By Promod Puri
Not all Hindus belong to the BJP, nor does BJP represent Hinduism in its real spiritual sense.
It is with this logic I remember saffron-clad Swami Agnivesh, who fought for social justice on his Hindu turf instead under the Hindutva ideology of the BJP.
Swami Agnivesh, 81, who died September 11, 2020, in Delhi, was a multi-crusader social activist best known for his work against bonded labour.
He also campaigned against female foeticide and Dalit rights.
A man with a world vision of one humanity, he argued that people should be allowed full freedom of movement across borders through the elimination of passports and immigration laws.
Swami Agnivesh was a leader of Arya Samaj, a prominent sect of Hinduism. But in 2008, he was expelled from the denomination for his radical and progressive views and activities.
His most critical and controversial views were:
That the Puri Jagannath temple in Orissa should be opened to non-Hindus as well, the temple priests vigorously opposed the remarks as “purely anti-Hindu in nature,” and they burnt his effigy.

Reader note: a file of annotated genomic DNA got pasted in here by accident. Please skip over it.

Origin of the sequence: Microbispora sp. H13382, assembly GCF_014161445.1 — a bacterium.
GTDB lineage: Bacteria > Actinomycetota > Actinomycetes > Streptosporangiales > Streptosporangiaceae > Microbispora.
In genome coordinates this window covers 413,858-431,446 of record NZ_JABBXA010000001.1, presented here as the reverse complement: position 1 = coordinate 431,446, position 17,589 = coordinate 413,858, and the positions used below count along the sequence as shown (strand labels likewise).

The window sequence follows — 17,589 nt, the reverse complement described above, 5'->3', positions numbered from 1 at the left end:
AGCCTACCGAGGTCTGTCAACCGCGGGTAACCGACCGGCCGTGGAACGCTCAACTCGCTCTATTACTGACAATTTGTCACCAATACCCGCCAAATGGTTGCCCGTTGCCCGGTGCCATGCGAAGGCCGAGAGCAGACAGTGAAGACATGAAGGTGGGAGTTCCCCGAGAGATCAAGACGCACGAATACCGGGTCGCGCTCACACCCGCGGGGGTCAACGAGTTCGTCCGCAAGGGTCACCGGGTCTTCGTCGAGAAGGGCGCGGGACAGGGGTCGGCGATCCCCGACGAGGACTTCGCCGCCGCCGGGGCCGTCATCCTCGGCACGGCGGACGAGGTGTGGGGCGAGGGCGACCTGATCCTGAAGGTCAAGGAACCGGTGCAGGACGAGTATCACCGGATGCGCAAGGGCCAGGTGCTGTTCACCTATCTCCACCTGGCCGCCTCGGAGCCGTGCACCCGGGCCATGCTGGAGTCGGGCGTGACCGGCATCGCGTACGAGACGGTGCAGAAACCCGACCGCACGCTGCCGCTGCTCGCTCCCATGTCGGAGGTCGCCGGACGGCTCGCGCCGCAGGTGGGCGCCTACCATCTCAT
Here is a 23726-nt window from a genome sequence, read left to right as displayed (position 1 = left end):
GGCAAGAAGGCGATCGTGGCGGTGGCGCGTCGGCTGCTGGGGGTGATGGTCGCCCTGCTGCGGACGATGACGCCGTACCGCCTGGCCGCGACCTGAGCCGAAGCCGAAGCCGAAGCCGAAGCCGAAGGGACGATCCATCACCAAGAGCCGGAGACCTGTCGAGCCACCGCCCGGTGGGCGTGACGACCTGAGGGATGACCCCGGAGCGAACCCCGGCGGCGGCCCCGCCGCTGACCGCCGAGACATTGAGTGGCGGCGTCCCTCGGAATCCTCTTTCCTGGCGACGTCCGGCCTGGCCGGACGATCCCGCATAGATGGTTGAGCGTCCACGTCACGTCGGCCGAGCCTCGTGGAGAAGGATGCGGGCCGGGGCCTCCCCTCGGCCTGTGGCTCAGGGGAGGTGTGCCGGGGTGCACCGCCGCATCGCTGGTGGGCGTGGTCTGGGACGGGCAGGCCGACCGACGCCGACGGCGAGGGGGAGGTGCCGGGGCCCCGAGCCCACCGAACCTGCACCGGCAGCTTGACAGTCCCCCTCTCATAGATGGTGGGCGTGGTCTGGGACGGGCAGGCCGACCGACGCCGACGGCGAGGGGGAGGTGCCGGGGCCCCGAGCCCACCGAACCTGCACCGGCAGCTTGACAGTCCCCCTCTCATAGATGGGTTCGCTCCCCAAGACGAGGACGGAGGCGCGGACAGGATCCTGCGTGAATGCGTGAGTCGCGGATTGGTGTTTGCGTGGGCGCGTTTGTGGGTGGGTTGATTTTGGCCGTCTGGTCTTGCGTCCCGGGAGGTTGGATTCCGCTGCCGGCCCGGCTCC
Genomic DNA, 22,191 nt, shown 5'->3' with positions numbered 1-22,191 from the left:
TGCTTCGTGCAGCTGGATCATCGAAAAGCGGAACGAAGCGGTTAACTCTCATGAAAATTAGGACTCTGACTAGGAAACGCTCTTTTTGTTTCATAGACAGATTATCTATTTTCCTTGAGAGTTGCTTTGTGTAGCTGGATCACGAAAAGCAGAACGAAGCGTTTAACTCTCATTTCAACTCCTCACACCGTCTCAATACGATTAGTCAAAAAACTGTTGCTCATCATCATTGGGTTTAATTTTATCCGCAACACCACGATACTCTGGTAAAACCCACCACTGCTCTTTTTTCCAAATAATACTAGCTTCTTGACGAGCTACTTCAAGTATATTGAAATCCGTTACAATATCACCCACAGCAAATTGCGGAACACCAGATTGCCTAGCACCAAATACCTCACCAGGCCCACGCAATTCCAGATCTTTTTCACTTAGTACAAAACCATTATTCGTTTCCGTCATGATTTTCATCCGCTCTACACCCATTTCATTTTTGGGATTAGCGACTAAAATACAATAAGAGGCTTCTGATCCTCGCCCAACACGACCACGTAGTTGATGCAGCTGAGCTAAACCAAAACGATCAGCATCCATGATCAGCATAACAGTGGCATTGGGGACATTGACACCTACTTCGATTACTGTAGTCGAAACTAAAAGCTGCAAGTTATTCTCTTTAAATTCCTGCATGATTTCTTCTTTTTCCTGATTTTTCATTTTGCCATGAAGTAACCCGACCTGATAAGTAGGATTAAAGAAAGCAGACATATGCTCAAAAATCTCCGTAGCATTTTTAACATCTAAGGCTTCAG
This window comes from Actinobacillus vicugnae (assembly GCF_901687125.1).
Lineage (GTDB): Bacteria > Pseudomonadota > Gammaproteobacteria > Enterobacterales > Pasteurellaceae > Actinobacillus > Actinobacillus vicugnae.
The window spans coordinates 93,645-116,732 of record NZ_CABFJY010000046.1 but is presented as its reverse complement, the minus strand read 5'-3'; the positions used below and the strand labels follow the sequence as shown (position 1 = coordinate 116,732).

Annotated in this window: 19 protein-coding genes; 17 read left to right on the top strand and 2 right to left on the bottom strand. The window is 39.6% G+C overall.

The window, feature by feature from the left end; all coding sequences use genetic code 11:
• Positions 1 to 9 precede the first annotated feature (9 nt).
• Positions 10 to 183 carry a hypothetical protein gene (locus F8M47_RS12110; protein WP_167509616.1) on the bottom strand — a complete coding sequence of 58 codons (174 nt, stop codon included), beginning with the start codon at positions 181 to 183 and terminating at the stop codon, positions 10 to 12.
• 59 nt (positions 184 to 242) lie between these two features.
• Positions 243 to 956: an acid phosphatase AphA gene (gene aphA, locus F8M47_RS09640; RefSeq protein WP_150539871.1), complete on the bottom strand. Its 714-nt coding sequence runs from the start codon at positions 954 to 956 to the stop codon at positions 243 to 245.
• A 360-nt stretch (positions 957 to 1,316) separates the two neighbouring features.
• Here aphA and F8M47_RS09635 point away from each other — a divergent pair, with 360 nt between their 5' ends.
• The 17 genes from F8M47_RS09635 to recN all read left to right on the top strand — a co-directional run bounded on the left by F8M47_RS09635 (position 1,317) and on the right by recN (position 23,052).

In May 2011, hundreds of Hindu priests protested against Agnivesh’s claim that the oval-shaped ice lingam representing Lord Shiva in Amarnath cave in Kashmir is just a piece of ice.
Swami Agnivesh’s dislike for the governing BJP and the rest of its “Parivar” or clan members for their anti-Dalit and anti-minority agenda got him physically attacked. As an “agent of Pakistan,” he was called to “go back.”
For the BJP with its ideological guideline of Hindutva, Swami Agnivesh could be a rebel, but for many, he represented the democratic and progressive sentiments and values of Hinduism.